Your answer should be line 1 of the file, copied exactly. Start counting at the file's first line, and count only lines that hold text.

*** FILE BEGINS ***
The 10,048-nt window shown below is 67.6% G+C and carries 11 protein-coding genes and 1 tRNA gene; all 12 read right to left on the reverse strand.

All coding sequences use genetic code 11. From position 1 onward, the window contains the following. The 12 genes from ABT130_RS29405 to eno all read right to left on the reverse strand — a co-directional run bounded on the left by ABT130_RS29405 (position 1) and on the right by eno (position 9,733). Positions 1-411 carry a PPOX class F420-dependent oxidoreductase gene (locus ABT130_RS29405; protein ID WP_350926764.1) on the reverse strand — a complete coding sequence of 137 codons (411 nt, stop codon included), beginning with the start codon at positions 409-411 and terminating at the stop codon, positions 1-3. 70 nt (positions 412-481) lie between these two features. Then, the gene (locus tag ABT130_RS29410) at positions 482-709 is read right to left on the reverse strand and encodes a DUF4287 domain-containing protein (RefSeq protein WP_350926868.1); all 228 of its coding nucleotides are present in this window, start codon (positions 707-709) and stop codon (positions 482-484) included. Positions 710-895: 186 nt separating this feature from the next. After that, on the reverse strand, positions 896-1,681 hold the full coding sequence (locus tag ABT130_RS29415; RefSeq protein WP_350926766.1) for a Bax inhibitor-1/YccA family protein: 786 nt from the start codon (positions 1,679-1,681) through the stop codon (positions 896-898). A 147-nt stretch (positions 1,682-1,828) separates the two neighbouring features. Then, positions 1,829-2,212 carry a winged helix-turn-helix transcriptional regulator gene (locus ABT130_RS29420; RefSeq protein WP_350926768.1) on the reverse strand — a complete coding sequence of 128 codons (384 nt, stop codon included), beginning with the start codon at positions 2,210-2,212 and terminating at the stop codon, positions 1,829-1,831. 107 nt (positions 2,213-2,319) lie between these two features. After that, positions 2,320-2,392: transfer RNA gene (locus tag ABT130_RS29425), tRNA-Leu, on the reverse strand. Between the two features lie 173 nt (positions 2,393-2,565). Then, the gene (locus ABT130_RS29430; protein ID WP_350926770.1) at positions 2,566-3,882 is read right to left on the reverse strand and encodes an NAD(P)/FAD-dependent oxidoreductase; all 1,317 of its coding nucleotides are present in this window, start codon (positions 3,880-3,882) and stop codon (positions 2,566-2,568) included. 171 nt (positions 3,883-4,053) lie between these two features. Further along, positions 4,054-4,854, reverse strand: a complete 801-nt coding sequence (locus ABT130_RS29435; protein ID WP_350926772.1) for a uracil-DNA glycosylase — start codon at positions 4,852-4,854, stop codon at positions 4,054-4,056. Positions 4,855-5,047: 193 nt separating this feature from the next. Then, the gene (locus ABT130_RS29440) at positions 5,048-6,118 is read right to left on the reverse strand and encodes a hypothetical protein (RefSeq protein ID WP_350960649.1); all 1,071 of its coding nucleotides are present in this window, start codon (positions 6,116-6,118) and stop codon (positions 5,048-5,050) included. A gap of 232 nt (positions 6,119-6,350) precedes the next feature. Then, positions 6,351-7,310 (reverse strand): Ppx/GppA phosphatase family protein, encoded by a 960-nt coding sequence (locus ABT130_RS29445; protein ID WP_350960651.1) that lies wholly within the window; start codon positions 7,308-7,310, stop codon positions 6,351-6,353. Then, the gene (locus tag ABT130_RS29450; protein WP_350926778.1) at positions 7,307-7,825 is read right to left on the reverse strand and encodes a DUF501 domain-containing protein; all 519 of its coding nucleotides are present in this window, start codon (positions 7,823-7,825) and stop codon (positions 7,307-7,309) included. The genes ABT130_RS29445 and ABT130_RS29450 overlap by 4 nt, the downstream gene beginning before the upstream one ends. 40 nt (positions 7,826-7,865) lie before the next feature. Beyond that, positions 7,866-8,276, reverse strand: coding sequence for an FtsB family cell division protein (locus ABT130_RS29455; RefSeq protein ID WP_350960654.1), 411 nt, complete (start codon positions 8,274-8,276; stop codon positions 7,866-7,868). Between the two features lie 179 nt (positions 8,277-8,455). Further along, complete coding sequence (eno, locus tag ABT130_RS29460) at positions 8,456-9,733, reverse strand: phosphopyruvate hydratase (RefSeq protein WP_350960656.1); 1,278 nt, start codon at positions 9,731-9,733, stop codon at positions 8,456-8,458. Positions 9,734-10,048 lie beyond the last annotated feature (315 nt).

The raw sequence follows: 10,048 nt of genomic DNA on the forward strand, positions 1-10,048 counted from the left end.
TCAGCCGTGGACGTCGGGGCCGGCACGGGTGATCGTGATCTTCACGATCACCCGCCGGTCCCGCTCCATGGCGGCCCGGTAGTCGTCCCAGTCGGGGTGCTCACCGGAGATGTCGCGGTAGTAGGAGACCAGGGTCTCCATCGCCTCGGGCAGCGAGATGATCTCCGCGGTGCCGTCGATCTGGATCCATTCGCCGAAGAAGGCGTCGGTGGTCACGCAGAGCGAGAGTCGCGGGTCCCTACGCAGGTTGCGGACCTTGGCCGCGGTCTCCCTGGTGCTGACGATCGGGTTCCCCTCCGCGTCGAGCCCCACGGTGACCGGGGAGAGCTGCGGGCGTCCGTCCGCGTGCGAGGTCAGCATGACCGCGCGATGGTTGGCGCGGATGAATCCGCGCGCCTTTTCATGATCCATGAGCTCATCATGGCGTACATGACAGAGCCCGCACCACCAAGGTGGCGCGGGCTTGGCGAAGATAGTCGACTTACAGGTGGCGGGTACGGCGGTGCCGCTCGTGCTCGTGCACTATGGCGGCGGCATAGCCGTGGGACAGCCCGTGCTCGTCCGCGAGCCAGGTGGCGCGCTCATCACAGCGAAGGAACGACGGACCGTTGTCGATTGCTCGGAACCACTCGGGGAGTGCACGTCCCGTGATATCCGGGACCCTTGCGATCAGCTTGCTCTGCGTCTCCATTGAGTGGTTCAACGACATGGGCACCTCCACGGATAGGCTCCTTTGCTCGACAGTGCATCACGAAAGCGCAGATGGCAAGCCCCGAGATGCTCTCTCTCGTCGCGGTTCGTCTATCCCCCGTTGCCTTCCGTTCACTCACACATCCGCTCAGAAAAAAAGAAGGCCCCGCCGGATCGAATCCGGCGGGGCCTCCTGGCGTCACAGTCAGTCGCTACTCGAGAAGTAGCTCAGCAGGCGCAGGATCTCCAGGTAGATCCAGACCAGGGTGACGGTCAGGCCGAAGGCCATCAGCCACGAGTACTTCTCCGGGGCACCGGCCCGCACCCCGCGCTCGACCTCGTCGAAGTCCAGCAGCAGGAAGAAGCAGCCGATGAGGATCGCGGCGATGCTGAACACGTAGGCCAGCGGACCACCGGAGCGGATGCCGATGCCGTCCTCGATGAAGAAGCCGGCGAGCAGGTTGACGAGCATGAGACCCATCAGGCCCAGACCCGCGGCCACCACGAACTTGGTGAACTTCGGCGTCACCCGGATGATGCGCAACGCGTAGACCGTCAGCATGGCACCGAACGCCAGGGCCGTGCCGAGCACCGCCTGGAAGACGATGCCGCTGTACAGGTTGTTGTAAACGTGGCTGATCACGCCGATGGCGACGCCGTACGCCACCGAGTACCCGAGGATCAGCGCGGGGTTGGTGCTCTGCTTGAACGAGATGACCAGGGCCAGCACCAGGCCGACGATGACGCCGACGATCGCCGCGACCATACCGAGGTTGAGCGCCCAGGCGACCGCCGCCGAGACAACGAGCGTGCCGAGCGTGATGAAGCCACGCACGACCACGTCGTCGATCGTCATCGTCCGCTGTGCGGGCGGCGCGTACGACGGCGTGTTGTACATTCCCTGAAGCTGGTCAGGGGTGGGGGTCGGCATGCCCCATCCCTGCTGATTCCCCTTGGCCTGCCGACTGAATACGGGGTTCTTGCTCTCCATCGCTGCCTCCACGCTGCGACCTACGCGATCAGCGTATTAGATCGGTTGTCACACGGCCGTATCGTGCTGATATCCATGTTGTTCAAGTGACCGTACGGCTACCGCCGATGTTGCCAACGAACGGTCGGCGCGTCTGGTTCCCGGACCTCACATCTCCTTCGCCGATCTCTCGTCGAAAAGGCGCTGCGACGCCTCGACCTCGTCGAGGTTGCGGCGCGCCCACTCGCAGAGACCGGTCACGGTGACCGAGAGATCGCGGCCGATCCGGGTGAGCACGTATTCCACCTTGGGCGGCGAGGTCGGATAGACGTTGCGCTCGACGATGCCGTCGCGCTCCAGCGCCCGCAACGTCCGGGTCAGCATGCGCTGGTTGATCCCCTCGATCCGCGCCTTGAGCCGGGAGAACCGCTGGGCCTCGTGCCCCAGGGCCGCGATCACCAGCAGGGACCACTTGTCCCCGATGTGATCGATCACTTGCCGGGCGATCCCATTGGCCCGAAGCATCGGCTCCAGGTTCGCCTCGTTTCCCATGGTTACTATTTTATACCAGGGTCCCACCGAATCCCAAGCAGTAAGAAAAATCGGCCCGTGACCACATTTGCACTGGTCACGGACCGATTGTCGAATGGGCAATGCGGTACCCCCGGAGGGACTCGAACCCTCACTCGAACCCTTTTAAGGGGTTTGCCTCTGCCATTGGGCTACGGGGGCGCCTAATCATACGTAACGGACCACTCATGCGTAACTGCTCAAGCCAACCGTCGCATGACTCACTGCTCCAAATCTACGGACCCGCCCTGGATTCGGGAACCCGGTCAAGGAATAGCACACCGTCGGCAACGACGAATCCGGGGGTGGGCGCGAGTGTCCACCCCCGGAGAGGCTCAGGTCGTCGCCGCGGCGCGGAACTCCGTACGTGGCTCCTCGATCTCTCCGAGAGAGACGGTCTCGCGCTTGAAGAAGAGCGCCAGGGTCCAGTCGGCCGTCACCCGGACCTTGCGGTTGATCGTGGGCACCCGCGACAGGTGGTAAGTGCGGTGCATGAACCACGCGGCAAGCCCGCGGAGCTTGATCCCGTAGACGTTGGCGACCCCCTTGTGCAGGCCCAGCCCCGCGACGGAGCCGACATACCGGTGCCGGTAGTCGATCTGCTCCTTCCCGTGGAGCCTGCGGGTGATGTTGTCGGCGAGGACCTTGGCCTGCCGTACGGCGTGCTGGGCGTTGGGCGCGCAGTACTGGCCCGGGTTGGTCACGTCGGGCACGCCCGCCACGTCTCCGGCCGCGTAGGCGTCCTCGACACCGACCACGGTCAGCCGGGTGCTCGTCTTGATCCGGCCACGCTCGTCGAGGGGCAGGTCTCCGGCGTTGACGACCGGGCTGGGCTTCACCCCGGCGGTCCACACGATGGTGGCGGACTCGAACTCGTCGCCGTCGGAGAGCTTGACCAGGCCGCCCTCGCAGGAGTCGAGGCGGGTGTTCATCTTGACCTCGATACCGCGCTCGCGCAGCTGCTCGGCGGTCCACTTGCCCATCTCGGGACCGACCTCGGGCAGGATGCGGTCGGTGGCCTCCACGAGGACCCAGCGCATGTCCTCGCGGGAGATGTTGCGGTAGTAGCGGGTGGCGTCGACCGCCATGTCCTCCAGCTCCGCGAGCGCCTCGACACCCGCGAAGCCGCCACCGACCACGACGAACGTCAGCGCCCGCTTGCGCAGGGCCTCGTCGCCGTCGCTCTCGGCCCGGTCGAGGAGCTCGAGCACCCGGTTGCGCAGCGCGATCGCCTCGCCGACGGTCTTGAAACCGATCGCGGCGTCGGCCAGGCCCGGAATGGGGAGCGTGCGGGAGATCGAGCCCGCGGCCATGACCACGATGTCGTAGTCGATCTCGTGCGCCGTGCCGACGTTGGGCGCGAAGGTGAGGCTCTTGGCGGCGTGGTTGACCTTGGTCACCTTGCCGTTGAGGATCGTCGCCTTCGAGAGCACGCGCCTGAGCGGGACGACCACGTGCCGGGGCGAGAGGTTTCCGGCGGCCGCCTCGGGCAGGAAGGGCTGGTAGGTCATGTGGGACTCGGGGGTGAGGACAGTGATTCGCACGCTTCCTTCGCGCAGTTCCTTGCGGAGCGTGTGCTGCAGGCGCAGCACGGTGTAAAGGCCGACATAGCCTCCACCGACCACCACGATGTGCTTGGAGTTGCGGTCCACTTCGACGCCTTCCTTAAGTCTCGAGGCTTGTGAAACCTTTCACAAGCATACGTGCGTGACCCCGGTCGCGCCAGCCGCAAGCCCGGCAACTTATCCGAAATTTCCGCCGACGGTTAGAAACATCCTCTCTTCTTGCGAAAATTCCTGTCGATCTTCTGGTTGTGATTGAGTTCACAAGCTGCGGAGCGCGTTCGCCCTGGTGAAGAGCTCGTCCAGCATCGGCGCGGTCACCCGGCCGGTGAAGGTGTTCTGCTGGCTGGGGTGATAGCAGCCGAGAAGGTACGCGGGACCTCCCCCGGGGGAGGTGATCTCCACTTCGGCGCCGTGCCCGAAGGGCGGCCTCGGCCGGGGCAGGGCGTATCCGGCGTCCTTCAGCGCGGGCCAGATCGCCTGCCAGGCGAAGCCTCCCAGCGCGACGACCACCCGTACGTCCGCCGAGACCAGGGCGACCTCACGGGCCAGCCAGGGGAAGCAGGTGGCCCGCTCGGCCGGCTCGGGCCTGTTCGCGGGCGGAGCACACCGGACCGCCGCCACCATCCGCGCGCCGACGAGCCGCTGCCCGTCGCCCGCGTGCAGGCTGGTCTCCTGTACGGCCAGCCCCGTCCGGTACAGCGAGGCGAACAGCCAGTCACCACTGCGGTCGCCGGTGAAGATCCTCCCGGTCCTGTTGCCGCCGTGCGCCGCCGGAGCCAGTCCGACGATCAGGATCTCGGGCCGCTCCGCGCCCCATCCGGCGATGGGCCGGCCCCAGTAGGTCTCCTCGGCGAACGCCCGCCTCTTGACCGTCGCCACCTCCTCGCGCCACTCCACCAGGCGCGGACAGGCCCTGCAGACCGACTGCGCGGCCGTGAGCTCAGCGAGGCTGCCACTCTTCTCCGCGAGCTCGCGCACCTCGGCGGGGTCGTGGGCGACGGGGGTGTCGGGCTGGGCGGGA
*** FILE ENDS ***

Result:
The 10,048-nt window shown below is 67.6% G+C and carries 11 protein-coding genes and 1 tRNA gene; all 12 read right to left on the reverse strand.